"I was in New York (Thursday) and the police were going around giving out fliers to all the homeless people in New York that specifically stated to stay out of both Penn Stations," said Davis, 36. "They don’t want no homeless anywhere near New Jersey Penn Station or New York Penn Station all (this) week."

Curry has slept many a night outside Newark Penn Station, and on Friday he was asked if he had a place to sleep that night.

"Yes, Curry replied.

"After tonight," he elaborated, "it’s a toss-up."

A transit ticket without an expiration date is a ticket to entry inside Newark Penn Station, where it is warm and safe and some homeless people have stayed for 20 years.

The train station is their hotel, the bathroom sink their shower.

On Friday, one man was trimming his mustache with scissors in the bathroom. One sink, over another guy, holding his life’s belongings in a bag, cleaned off his coat.

Outside, a man sold Newport cigarettes for 50 cents apiece.

Millie Jean-Philips sat on a waiting room bench. She said she has been homeless for three months. Her right eye was watering. The two blankets she used to cover herself when she slept on the floor were stolen, and she was worn down from life.

"Two days with no eat," Jean-Philips said.

She said she didn’t want to be there, but had nowhere else to go.

"No family, nobody. Only God."

Michele Walsh, NJ Transit’s community intervention specialist, was trying to find Jean-Philips housing that night.

Walsh was brought on by NJ Transit Executive Director Jim Weinstein, then-Newark Mayor Cory Booker and the Mental Health Association of Essex County to help the homeless at Newark Penn Station.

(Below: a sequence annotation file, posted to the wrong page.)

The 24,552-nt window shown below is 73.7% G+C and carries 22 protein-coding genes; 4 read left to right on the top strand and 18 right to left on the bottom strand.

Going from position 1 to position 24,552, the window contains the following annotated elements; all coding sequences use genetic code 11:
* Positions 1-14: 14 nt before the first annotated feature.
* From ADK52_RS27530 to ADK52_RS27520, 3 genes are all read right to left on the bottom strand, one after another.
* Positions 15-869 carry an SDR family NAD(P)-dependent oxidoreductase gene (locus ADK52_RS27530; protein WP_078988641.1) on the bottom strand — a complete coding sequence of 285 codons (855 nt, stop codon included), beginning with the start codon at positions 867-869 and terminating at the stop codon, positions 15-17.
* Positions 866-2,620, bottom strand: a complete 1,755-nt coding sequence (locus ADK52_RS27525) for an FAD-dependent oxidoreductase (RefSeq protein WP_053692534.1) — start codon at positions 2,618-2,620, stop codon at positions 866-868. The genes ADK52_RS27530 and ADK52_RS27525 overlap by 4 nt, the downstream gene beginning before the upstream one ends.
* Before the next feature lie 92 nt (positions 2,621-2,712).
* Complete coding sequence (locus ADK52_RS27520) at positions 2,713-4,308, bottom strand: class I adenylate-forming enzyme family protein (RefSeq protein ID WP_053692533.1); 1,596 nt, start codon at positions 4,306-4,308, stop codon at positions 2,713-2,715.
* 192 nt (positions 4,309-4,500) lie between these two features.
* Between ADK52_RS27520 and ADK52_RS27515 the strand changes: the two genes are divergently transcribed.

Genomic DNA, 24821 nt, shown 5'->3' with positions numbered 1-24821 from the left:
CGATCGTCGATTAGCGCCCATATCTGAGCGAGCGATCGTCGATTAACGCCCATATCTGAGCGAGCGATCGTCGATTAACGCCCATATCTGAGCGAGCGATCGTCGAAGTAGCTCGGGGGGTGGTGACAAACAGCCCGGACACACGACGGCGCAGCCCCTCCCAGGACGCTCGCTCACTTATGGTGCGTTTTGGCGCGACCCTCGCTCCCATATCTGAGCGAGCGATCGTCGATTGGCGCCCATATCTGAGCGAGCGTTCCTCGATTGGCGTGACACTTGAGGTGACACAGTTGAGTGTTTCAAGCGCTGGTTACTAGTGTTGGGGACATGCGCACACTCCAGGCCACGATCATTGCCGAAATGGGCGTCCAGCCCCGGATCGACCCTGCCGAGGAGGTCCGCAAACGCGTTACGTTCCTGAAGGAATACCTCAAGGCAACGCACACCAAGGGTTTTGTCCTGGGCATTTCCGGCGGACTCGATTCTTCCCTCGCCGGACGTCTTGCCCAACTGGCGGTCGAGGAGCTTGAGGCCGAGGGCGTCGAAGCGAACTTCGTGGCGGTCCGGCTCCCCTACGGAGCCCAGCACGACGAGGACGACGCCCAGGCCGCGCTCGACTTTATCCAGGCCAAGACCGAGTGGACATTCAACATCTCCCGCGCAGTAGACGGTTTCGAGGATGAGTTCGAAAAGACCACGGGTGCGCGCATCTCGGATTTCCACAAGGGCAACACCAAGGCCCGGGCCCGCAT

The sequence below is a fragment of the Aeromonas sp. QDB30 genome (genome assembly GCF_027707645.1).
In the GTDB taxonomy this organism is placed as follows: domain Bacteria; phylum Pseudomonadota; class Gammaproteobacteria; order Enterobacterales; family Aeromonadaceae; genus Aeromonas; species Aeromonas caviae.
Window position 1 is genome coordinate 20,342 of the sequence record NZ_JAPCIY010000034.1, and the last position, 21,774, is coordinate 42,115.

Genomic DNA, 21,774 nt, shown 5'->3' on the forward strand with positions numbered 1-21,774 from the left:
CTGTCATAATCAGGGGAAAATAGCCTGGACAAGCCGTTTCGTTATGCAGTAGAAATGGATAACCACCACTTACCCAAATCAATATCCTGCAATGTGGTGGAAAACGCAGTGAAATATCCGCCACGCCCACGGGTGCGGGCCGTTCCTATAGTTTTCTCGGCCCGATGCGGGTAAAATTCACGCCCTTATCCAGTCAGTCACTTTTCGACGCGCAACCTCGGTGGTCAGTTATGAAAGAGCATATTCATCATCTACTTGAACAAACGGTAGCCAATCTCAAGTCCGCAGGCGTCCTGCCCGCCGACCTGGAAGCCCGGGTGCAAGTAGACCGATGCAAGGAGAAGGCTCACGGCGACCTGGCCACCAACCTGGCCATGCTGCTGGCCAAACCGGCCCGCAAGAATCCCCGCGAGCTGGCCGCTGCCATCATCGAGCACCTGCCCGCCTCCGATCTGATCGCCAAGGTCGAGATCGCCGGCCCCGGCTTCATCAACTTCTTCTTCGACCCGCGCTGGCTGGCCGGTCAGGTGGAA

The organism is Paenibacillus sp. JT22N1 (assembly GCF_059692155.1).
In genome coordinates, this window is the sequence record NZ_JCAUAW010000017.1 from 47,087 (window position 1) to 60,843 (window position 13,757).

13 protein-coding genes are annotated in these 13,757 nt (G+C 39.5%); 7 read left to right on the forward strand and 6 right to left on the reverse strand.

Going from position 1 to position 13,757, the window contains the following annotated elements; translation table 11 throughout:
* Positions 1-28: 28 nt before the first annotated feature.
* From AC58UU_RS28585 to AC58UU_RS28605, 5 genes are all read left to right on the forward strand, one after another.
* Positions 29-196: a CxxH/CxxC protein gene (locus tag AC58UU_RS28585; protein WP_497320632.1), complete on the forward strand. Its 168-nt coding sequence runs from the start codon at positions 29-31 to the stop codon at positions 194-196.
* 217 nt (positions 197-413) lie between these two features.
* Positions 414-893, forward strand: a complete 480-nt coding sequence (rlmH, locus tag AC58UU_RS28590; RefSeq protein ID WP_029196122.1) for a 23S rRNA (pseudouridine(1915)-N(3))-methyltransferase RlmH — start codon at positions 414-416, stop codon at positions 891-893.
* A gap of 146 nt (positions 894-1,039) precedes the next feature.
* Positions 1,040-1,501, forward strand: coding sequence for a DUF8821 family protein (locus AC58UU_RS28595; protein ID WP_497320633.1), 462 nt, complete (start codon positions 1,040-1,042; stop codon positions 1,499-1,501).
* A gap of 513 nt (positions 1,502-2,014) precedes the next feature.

She talks to the homeless with compassion and finds them permanent housing, provides access to medical care and helps them get birth certificates and Social Security cards. NJ Transit recently brought on a part-timer to supplement the work Walsh does.

As it turns out, the days leading up to the Super Bowl in New Jersey are also the days of the "point in time" count of the homeless, an annual demographics survey that is forwarded to HUD and helps determine how much funding a county gets.

NFL executive vice president Eric Grubman, a New Jersey native, said nothing extra is being asked of police regarding the homeless at Newark Penn Station.

"They will do what they normally do and they will have resources available as they normally have," he said. "They may have more resources available if it’s particularly cold or if it’s particularly crowded. But that’s their job, and we expect people to be both respectful and sympathetic."

Walsh said that for visitors from the cities of the two Super Bowl teams, Seattle and Denver, seeing homeless people will be nothing new.

"I went to Seattle last winter, my husband’s a huge Seahawks fan, that’s actually why we went, and I was thinking there are so many homeless people in Seattle — triple this," she said. "It’s a problem everywhere."